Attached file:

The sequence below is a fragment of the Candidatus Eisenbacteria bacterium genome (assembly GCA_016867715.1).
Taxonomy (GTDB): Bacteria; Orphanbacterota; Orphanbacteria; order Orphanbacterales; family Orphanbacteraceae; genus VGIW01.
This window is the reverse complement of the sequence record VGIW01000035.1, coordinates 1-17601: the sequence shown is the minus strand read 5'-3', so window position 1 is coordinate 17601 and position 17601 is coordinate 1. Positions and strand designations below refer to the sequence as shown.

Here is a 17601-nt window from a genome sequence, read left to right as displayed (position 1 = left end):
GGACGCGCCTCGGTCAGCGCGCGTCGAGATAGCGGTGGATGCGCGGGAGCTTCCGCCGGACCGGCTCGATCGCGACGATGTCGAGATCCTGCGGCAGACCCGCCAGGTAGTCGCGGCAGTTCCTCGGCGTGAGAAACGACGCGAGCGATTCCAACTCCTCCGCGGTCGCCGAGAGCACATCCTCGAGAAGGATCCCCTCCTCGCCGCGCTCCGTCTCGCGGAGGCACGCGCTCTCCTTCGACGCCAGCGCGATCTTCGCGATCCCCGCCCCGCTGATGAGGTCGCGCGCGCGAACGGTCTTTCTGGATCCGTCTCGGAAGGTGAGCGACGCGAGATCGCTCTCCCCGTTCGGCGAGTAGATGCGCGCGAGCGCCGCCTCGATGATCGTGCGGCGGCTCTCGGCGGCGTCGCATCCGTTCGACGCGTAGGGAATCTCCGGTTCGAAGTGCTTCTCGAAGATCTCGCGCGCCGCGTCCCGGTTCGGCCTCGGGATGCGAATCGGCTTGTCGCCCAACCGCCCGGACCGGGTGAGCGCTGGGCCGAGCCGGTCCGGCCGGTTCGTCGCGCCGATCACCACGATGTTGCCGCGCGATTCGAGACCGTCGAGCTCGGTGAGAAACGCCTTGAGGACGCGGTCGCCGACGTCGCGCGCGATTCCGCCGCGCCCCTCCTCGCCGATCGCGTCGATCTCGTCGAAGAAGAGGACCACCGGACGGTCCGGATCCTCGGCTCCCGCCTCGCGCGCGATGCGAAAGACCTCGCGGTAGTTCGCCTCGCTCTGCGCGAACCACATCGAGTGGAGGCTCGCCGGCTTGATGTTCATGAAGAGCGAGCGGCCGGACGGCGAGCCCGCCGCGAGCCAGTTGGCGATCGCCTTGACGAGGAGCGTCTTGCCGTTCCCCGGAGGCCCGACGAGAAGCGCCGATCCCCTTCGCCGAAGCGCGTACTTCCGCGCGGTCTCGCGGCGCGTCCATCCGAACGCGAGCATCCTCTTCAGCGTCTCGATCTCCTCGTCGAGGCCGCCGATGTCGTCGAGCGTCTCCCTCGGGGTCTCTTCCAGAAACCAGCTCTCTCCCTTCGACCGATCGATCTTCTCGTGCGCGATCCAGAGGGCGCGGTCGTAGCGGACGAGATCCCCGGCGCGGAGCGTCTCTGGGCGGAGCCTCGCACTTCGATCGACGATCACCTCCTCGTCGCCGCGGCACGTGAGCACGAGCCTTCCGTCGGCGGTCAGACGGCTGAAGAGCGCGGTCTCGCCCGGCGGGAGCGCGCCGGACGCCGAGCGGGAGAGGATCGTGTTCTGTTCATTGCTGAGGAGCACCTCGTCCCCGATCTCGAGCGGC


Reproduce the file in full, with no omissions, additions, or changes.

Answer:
The sequence below is a fragment of the Candidatus Eisenbacteria bacterium genome (assembly GCA_016867715.1).
Taxonomy (GTDB): Bacteria; Orphanbacterota; Orphanbacteria; order Orphanbacterales; family Orphanbacteraceae; genus VGIW01.
This window is the reverse complement of the sequence record VGIW01000035.1, coordinates 1-17601: the sequence shown is the minus strand read 5'-3', so window position 1 is coordinate 17601 and position 17601 is coordinate 1. Positions and strand designations below refer to the sequence as shown.

Here is a 17601-nt window from a genome sequence, read left to right as displayed (position 1 = left end):
GGACGCGCCTCGGTCAGCGCGCGTCGAGATAGCGGTGGATGCGCGGGAGCTTCCGCCGGACCGGCTCGATCGCGACGATGTCGAGATCCTGCGGCAGACCCGCCAGGTAGTCGCGGCAGTTCCTCGGCGTGAGAAACGACGCGAGCGATTCCAACTCCTCCGCGGTCGCCGAGAGCACATCCTCGAGAAGGATCCCCTCCTCGCCGCGCTCCGTCTCGCGGAGGCACGCGCTCTCCTTCGACGCCAGCGCGATCTTCGCGATCCCCGCCCCGCTGATGAGGTCGCGCGCGCGAACGGTCTTTCTGGATCCGTCTCGGAAGGTGAGCGACGCGAGATCGCTCTCCCCGTTCGGCGAGTAGATGCGCGCGAGCGCCGCCTCGATGATCGTGCGGCGGCTCTCGGCGGCGTCGCATCCGTTCGACGCGTAGGGAATCTCCGGTTCGAAGTGCTTCTCGAAGATCTCGCGCGCCGCGTCCCGGTTCGGCCTCGGGATGCGAATCGGCTTGTCGCCCAACCGCCCGGACCGGGTGAGCGCTGGGCCGAGCCGGTCCGGCCGGTTCGTCGCGCCGATCACCACGATGTTGCCGCGCGATTCGAGACCGTCGAGCTCGGTGAGAAACGCCTTGAGGACGCGGTCGCCGACGTCGCGCGCGATTCCGCCGCGCCCCTCCTCGCCGATCGCGTCGATCTCGTCGAAGAAGAGGACCACCGGACGGTCCGGATCCTCGGCTCCCGCCTCGCGCGCGATGCGAAAGACCTCGCGGTAGTTCGCCTCGCTCTGCGCGAACCACATCGAGTGGAGGCTCGCCGGCTTGATGTTCATGAAGAGCGAGCGGCCGGACGGCGAGCCCGCCGCGAGCCAGTTGGCGATCGCCTTGACGAGGAGCGTCTTGCCGTTCCCCGGAGGCCCGACGAGAAGCGCCGATCCCCTTCGCCGAAGCGCGTACTTCCGCGCGGTCTCGCGGCGCGTCCATCCGAACGCGAGCATCCTCTTCAGCGTCTCGATCTCCTCGTCGAGGCCGCCGATGTCGTCGAGCGTCTCCCTCGGGGTCTCTTCCAGAAACCAGCTCTCTCCCTTCGACCGATCGATCTTCTCGTGCGCGATCCAGAGGGCGCGGTCGTAGCGGACGAGATCCCCGGCGCGGAGCGTCTCTGGGCGGAGCCTCGCACTTCGATCGACGATCACCTCCTCGTCGCCGCGGCACGTGAGCACGAGCCTTCCGTCGGCGGTCAGACGGCTGAAGAGCGCGGTCTCGCCCGGCGGGAGCGCGCCGGACGCCGAGCGGGAGAGGATCGTGTTCTGTTCATTGCTGAGGAGCACCTCGTCCCCGATCTCGAGCGGC